The strength of the title tag for getting SEO results has been well-documented over the last decade or so and isn’t showing any signs of going away. It worked on static pages in the old days, and it works on WordPress sites today.

Here’s why SEO people often obsess over the element (and why you should, too):

  • It remains one of the strongest ranking factors that can be sent to a search engine. If content is king, then this HTML element is, definitely, its direct heir in the SEO realm.
  • It helps search engines analyze the page, providing a rich context about the content.
  • It impacts organic click-through rates (CTR) or, in other words, on how many people click on your link in the SERP out of the overall number of the people who see it.
  • It determines the “shareability” of your content. Just as you can’t make a pig fly, the chances of a web page with a poorly written title going viral are slim to none—and slim just left town.

As you see, the HTML element is key for onsite SEO.

And the beauty of it? Unlike with most other ingredients in the SEO cocktail, you have complete control over it.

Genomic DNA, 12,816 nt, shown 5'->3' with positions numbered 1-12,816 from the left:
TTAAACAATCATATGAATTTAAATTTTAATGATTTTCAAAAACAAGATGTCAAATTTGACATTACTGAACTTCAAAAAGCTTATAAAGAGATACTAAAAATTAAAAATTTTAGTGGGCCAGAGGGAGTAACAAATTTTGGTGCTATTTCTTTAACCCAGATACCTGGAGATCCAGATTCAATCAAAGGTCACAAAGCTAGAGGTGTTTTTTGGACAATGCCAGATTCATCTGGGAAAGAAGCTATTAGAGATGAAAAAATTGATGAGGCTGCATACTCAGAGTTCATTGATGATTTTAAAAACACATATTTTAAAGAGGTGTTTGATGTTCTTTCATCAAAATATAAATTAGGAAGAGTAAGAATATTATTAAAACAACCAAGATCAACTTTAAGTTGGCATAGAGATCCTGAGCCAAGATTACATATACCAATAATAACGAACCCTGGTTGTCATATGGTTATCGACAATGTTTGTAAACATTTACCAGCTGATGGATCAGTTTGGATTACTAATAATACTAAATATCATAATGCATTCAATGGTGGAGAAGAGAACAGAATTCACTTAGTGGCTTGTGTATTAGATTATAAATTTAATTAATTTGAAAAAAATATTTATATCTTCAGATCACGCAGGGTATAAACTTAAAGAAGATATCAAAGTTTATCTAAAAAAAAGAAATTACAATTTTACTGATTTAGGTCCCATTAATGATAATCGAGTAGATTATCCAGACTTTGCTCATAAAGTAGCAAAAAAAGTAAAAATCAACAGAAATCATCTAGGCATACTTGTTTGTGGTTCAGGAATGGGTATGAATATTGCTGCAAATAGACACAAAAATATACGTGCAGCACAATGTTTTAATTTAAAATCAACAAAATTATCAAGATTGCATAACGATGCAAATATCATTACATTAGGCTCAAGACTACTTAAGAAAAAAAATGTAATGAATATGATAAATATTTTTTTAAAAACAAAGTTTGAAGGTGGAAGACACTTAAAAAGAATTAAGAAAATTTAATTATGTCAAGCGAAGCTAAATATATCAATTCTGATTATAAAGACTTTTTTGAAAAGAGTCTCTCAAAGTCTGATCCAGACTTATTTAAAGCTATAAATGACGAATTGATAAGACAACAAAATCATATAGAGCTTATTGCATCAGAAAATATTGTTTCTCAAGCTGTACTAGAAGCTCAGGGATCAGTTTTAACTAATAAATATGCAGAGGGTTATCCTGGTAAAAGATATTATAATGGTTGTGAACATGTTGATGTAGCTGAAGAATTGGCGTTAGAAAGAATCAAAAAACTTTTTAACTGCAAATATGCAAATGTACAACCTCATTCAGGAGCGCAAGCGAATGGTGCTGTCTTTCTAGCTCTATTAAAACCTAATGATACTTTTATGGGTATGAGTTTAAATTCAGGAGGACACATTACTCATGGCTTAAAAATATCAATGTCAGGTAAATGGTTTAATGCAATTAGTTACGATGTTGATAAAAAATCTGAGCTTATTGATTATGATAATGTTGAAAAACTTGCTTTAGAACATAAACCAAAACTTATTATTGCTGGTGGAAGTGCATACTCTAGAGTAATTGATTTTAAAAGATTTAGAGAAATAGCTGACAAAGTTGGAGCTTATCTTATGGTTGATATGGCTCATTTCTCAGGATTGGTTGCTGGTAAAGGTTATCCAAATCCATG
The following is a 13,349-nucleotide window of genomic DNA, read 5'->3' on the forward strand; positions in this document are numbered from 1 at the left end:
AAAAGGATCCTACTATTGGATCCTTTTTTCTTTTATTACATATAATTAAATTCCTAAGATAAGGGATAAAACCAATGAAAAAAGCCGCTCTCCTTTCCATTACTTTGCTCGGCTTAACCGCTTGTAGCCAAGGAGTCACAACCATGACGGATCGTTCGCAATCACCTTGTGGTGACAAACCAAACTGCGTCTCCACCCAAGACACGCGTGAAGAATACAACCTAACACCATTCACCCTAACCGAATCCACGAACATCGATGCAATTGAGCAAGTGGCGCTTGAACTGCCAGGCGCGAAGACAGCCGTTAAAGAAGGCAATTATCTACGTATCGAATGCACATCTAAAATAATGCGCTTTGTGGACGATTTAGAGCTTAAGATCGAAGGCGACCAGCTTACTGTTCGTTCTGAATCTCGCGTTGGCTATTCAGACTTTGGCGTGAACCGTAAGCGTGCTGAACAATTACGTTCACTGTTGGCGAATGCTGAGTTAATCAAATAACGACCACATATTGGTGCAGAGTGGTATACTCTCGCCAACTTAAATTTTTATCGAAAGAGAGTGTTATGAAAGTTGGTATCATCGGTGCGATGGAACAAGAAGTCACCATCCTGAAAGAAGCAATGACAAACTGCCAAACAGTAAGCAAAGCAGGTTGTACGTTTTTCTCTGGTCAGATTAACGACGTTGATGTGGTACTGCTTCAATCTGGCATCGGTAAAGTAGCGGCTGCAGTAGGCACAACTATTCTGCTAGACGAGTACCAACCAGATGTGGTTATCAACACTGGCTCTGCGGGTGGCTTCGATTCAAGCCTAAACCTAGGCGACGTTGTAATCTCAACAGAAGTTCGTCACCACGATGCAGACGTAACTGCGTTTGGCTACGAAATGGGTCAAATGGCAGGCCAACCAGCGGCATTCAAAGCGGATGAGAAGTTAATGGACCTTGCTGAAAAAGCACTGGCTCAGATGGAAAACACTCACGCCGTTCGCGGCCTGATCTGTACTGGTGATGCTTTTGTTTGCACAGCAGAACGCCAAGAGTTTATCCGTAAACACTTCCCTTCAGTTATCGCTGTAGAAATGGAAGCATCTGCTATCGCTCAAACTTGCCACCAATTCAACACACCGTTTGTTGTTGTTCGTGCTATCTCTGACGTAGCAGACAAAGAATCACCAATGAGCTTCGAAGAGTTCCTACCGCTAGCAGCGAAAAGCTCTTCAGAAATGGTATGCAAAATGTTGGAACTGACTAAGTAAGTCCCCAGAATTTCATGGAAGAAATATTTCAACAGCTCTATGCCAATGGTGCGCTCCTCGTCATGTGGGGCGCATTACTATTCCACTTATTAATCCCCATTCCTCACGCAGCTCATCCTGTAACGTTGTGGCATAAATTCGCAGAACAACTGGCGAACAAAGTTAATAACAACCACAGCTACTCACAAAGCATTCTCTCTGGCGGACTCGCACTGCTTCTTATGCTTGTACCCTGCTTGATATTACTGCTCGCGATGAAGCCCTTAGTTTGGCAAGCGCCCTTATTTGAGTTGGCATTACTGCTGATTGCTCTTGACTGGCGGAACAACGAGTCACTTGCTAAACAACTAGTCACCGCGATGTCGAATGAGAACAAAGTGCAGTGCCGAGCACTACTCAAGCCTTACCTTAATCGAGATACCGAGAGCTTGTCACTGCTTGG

How Do You Optimize Title Tags?

I will find you, and I will optimize you

Basically, optimizing title tags for SEO means walking a tightrope of trying to appeal to users and robots at the same time. The failure to optimize them well enough equals lost organic traffic (read: lost money) while pushing too hard for results may lead to devastating penalties from search engines.

I use these core principles in writing title tags to safely squeeze every little drop of value out of them:

  • Place your keywords at the beginning: Moving your keywords to the front gives them more “weight” in the eyes of search engines, and I suspect in the eyes of users.
  • Forget about keyword stuffing: You’re about to insult Google, a multibillion-dollar corporation that built its empire solely on the ability to accurately separate the wheat from the chaff. Bad idea.
  • Don’t go over 50 to 60 characters: Sticking to the character range that prevents search engines from truncating your title tags is a good rule of thumb. Compacting title tags is an art.
  • Prioritize people over robots: But with a bit of thought, you can have your cake and eat it, too.
  • Make your title tags irresistible: Dull and boring page titles are the harbingers of bad rankings, poor traffic, and low revenues.